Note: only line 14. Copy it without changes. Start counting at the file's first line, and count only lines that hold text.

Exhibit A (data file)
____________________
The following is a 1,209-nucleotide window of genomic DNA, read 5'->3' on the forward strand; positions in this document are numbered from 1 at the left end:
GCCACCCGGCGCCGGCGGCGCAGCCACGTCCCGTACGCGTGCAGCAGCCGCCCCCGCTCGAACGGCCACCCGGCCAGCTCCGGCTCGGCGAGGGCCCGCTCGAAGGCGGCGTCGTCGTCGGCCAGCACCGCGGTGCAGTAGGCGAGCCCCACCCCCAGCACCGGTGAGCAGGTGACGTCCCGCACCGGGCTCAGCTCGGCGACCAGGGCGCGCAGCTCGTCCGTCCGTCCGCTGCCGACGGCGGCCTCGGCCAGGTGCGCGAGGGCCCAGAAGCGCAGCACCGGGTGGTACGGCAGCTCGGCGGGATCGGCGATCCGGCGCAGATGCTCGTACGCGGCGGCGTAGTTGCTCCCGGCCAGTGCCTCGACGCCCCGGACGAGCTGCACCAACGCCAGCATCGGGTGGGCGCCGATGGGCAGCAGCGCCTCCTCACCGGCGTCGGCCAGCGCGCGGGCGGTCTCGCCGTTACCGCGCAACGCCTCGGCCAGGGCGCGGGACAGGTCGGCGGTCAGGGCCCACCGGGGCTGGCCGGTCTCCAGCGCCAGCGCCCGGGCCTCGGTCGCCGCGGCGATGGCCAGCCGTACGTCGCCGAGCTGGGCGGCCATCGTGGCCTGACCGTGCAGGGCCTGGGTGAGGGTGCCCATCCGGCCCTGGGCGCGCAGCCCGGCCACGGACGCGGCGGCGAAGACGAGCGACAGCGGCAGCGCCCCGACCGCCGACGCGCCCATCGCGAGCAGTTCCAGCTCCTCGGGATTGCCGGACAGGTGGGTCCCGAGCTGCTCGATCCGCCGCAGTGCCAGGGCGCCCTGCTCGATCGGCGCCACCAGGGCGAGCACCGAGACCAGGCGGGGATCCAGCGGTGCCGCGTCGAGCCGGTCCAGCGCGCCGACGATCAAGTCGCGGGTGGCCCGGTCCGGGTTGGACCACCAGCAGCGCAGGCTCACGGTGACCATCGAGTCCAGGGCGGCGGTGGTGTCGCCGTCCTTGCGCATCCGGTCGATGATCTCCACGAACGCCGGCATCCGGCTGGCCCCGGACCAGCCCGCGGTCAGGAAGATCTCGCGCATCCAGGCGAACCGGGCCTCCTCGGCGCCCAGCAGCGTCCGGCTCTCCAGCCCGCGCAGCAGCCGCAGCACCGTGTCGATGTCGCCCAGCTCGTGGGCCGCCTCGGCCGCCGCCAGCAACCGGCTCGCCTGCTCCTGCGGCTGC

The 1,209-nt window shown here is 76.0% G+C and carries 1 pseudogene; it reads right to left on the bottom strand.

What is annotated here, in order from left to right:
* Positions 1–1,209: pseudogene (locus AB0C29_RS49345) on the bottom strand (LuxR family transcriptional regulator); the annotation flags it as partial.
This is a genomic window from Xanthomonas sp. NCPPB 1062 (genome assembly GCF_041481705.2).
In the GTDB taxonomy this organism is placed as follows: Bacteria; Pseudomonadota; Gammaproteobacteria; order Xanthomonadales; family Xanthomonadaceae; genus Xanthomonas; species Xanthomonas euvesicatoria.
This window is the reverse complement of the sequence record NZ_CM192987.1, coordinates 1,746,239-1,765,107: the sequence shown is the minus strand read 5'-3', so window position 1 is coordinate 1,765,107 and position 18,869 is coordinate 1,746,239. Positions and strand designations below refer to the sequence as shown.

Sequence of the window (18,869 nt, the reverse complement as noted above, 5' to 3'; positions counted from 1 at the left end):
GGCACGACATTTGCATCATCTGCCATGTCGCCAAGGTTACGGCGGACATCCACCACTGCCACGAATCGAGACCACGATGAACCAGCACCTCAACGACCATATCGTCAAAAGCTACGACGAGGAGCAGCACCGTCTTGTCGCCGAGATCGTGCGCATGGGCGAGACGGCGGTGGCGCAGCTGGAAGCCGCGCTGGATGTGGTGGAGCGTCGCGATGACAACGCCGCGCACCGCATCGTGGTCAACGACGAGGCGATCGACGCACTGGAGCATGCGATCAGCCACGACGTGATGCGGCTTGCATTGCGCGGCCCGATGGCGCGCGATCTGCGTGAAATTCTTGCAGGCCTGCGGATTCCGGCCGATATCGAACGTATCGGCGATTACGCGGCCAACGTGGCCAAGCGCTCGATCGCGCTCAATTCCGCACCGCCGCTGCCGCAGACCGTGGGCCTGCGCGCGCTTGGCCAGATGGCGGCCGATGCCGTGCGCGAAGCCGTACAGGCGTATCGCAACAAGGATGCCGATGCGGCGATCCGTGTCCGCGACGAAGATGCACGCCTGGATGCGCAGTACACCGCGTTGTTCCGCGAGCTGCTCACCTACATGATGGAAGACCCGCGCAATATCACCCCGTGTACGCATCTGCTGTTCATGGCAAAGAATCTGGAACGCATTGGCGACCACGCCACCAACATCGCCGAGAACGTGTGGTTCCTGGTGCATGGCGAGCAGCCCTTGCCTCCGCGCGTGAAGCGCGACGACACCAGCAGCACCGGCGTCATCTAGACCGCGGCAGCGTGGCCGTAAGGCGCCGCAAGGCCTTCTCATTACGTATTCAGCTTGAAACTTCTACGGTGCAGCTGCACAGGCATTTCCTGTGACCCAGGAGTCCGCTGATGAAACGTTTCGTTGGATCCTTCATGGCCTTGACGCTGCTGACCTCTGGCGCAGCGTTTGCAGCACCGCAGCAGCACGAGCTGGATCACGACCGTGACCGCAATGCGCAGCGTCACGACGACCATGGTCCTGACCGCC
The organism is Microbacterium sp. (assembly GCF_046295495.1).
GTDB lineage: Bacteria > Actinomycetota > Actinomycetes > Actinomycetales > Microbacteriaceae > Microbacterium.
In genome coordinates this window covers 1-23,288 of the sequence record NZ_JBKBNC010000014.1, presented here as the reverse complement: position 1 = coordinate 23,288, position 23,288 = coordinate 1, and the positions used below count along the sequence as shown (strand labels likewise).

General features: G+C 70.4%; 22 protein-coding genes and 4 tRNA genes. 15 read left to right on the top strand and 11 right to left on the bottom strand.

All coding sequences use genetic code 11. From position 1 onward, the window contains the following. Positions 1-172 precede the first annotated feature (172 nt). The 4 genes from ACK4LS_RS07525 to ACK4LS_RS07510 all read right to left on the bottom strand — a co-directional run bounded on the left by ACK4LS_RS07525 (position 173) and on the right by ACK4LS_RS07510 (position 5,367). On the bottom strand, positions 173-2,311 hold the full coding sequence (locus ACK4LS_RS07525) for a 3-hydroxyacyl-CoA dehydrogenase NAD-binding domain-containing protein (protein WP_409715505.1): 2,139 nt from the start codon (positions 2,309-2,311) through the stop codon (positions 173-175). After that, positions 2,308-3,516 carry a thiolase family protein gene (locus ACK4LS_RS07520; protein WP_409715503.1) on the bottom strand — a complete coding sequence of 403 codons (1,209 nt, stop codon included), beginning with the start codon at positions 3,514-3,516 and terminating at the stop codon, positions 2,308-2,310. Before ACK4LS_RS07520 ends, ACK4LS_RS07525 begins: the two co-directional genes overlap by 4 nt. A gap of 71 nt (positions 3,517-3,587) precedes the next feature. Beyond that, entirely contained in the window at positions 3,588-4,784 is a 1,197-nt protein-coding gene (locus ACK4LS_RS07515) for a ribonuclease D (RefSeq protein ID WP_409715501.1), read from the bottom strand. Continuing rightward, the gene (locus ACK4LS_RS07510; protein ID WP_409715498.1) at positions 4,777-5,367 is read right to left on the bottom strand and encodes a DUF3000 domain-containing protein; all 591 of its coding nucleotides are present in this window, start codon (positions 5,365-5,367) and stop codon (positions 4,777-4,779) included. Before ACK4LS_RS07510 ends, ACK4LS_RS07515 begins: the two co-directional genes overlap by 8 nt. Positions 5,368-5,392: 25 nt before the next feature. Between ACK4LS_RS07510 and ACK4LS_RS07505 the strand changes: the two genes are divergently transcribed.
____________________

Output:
General features: G+C 70.4%; 22 protein-coding genes and 4 tRNA genes. 15 read left to right on the top strand and 11 right to left on the bottom strand.